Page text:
Latest dog shooting part of bigger Pendleton problem

Pendleton police respond to 749 dog complaints per year
Phil Wright

East Oregonian

Published on September 26, 2017 7:43PM

Last changed on September 26, 2017 9:25PM


At the end of 2016, Oregon counted 112 wolves in the state. That’s the same number of dangerous dogs Pendleton has now.

The population is likely to tick up to 113 after Pendleton police Cpl. Jon Lehman shot an aggressive dog Monday afternoon, Pendleton Police Chief Stuart Roberts said, the second time this year a Pendleton officer used fire power to stop an attacking dog.

Roberts said Lehman at 4:51 p.m. responded to the 700 block of Northwest 10th Street for several dogs running at large. He placed one dog in the back of his patrol car, then tried to herd three more into the fenced yard of their owner, who Roberts said was not home.

Lehman dealt with the trio of dogs, Roberts said, when a pit bull he had not seen charged.

“The officer kicked at the dog several times, but the dog continued to advance,” according to Roberts. “The officer believing an attack was imminent drew his firearm, and fired one shot downward at the dog.”

The bullet grazed the dog’s front leg, Roberts said, and the animal bolted. Officers found the dog a few blocks away in another yard, cornered it and looped a noose around its neck from a catch pole.

Roberts said police sent digital photos of the wound to an on-call veterinarian, who decided the injury was not severe and treatment could wait. Officers took the dog to the city pound.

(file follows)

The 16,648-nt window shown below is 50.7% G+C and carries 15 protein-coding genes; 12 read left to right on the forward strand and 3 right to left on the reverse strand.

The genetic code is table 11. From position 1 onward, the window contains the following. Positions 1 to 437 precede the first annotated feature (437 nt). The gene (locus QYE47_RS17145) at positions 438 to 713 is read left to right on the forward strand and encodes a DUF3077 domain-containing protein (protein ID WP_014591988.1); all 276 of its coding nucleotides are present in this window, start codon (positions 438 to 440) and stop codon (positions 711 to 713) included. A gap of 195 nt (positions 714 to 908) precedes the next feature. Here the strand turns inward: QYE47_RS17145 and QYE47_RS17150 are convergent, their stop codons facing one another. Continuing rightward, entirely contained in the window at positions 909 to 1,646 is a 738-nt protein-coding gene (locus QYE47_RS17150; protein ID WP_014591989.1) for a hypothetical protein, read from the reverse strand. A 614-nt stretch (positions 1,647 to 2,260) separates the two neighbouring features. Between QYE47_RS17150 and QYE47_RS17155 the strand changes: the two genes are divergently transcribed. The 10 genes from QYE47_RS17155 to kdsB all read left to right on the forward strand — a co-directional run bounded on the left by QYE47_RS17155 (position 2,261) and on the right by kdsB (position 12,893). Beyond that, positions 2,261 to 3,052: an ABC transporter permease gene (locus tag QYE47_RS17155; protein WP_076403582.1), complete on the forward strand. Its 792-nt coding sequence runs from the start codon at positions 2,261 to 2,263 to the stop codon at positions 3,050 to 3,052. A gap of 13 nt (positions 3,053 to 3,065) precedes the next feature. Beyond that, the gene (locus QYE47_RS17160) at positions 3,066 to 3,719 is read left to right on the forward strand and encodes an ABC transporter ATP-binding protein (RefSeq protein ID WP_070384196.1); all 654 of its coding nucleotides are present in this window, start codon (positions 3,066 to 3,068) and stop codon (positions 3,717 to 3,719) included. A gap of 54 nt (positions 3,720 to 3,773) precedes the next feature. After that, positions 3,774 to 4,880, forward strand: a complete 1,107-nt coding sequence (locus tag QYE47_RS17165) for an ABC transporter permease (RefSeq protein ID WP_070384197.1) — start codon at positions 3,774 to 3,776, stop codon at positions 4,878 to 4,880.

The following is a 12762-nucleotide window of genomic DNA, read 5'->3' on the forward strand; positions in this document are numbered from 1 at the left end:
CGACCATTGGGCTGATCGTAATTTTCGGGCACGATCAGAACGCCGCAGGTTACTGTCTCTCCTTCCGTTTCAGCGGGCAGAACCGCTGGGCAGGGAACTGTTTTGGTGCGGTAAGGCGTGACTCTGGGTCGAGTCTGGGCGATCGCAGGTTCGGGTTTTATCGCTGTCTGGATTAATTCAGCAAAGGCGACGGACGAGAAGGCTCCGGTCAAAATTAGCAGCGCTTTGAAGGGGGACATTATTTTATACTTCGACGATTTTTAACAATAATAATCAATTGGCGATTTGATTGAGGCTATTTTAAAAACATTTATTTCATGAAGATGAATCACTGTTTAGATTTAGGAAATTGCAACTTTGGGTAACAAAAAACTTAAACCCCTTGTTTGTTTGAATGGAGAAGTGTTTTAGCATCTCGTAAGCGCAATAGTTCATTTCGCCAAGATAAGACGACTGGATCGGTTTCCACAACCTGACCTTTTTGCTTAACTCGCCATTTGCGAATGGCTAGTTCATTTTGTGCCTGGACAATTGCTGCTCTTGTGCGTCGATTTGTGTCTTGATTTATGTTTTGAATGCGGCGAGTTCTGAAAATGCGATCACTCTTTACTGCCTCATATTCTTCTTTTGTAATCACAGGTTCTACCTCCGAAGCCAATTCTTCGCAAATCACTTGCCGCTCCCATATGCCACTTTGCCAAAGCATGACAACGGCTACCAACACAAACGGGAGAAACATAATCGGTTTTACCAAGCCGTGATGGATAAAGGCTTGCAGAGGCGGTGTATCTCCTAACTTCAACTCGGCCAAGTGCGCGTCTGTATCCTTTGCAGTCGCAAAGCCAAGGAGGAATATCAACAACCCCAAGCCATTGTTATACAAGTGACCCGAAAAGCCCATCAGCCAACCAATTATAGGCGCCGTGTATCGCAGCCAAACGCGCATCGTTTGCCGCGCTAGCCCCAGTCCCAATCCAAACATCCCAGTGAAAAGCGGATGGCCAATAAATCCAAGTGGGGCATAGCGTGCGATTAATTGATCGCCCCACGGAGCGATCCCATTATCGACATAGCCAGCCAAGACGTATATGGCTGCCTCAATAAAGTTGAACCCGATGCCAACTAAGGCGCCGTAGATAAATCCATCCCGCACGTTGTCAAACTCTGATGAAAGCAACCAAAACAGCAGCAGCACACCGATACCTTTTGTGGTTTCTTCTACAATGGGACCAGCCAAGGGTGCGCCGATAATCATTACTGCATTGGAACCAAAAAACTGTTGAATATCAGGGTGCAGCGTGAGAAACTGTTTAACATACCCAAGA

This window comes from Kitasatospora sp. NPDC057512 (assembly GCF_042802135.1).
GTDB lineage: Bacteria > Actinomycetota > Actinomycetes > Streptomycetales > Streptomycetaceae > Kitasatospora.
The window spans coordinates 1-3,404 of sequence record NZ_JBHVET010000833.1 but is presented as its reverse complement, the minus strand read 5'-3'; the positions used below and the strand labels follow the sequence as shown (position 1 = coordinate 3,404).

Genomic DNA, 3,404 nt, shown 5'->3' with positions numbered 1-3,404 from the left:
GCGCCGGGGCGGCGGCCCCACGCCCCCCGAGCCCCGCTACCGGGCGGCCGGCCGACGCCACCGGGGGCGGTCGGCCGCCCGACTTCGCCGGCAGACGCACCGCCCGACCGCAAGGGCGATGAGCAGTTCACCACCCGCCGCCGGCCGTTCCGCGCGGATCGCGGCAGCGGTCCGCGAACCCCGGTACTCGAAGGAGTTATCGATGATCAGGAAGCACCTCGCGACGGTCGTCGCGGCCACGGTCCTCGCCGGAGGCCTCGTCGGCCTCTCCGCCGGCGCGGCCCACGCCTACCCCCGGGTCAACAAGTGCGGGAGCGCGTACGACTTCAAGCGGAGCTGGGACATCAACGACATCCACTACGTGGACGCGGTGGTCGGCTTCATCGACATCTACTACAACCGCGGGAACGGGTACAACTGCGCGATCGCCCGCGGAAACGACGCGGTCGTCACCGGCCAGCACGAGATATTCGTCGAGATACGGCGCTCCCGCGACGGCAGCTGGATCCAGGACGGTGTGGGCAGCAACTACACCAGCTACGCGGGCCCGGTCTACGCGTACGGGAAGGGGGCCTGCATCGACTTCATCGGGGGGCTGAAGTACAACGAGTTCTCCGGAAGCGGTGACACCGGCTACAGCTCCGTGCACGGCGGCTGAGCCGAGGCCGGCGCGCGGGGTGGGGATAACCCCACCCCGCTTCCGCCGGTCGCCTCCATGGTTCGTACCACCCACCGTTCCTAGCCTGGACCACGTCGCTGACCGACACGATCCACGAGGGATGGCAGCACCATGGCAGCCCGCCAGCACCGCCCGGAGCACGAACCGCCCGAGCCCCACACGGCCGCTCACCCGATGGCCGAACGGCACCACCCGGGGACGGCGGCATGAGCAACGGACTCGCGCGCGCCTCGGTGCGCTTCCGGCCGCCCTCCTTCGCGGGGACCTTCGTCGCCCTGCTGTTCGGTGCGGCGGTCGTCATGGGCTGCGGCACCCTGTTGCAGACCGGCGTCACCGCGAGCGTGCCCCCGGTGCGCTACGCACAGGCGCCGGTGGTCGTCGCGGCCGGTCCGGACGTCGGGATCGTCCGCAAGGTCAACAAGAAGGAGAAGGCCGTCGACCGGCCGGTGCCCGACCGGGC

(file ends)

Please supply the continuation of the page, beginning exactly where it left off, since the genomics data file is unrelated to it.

Police contacted the dog’s owner, explained the circumstances to her, and cited her for dogs at large, Roberts reported.

Now the pit bill is subject to the city’s dangerous dog evaluation process.

City ordinance 3382 “gives police officers the discretionary authority to dispatch aggressive or mad dogs running at large,” Roberts stated. It defines five levels of dangerous dogs and gives the chief of police the authority to determine at what level a dog should land.

Level 1 is for dogs that are aggressive with another domestic animal, Level 2 is for dogs that threaten people. Roberts said these levels generally mean the dogs chase, menace and bark — but don’t bite.

Level 3 applies to confined dogs that bite someone. Roberts said in such cases he has to determine if someone provoked the dog.

Level 4 means the dog is at large and bites a person or another domestic animal.

Levels 1 through 4 require owners to put up warning signs about the dog, confine dogs and have them wear special orange collars.

Level 5 is for dogs that seriously injure or kill people or animals, were trained to fight or repeat bad behavior after receiving Level 4 classification. The final level deems dogs too dangerous to keep in the city, Roberts said, and owners either have to relocate or euthanize the dogs.

Pendleton police monitor 112 dangerous dogs, Roberts said. Since 2000, 175 dogs in Pendleton have been classified as dangerous, and 63 met Level 5 requirements.

The city charges $10 a year to license neutered and spayed dogs, and $20 year for unsterilized dogs. But owners of dangerous dogs pay three times that fee.

Milton-Freewater’s law requires owners to register and microchip dangerous dogs, and Hermiston also has a law to deal with dangerous dogs but does not keep a list.

Pendleton police from 2014-16 responded to 2,248 dog complaints. Roberts said reports about dogs biting people in Pendleton is a monthly occurrence.

Pendleton officer Cass Clark shot a dog in May after it latched onto his arm. Roberts said the dog survived the wound. The U.S. Postal Service in June moved mailboxes on the North Hill due to two dangerous dogs in the neighborhood. Roberts said the volume of animal complaints is one reason why the city is trying to hire an additional part-time code enforcement officer.



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